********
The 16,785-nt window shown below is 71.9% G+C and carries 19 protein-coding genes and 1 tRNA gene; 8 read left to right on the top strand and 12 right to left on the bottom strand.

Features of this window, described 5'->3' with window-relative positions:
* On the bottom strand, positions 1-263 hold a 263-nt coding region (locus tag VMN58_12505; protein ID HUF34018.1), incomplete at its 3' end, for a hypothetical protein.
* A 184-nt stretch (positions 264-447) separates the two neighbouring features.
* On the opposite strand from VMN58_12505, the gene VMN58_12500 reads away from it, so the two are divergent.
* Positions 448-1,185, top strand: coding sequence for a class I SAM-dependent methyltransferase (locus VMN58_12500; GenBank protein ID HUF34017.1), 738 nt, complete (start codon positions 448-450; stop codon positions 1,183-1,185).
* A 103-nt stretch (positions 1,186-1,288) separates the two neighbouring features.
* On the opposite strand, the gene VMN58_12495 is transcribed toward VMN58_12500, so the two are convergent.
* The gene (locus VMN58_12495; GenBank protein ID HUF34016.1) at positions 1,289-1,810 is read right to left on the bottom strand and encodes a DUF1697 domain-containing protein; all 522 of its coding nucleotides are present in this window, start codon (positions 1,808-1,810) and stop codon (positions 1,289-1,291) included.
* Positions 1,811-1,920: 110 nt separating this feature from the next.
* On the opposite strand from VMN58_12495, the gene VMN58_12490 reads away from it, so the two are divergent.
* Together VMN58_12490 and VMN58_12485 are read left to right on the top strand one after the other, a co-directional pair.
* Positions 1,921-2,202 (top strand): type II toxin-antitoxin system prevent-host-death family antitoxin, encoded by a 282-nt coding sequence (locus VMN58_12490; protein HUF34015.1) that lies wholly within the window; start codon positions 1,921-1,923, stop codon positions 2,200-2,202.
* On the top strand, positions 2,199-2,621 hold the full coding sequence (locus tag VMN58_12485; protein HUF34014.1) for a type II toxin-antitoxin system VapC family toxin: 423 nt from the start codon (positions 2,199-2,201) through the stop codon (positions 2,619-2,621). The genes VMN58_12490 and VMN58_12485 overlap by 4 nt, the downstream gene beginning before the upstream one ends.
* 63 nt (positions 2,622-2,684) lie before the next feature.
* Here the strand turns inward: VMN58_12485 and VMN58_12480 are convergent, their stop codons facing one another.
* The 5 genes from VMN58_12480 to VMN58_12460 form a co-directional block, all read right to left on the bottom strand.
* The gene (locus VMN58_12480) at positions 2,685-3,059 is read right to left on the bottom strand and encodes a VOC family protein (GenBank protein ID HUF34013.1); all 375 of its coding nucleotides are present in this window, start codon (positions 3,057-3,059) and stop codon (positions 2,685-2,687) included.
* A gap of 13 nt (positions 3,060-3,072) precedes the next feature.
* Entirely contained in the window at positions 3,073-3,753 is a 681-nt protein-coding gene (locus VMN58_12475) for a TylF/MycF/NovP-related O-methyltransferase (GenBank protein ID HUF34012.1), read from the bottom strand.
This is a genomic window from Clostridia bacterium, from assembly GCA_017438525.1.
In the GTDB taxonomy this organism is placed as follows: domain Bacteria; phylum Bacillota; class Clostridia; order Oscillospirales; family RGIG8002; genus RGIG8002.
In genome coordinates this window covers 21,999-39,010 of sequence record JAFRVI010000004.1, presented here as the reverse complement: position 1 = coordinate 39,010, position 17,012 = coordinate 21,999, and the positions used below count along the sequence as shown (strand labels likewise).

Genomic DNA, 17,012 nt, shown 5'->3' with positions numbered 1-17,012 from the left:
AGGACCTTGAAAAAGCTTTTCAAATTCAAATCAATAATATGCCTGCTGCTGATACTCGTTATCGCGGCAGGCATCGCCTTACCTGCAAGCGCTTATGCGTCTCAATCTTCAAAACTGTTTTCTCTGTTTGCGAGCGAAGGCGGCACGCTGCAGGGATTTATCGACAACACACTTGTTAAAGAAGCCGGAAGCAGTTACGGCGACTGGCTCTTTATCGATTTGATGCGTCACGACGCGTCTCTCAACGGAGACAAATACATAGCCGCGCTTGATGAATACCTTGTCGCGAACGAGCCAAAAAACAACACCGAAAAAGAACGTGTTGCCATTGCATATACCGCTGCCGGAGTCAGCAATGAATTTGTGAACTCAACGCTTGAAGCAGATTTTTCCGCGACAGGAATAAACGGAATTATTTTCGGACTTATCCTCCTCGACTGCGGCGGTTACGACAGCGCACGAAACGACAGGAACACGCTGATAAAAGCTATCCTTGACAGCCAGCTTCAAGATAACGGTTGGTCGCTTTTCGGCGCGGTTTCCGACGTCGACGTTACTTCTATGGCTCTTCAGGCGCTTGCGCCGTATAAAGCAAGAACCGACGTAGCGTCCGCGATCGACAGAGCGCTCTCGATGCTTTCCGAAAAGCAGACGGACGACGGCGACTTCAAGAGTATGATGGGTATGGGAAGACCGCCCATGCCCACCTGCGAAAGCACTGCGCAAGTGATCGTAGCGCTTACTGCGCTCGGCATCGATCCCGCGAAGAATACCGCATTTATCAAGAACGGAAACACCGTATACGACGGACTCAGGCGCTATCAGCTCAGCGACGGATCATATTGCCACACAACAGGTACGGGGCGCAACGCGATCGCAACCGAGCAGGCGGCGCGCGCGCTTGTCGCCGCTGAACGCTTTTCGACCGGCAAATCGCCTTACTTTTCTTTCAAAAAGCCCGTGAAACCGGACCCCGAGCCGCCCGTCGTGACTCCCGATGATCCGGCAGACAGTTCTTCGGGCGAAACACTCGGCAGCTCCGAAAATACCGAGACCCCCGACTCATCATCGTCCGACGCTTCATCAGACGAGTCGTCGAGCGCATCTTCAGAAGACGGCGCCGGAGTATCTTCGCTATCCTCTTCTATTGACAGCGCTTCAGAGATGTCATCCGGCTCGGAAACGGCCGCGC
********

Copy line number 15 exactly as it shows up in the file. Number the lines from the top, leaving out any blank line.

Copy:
* 63 nt (positions 2,622-2,684) lie before the next feature.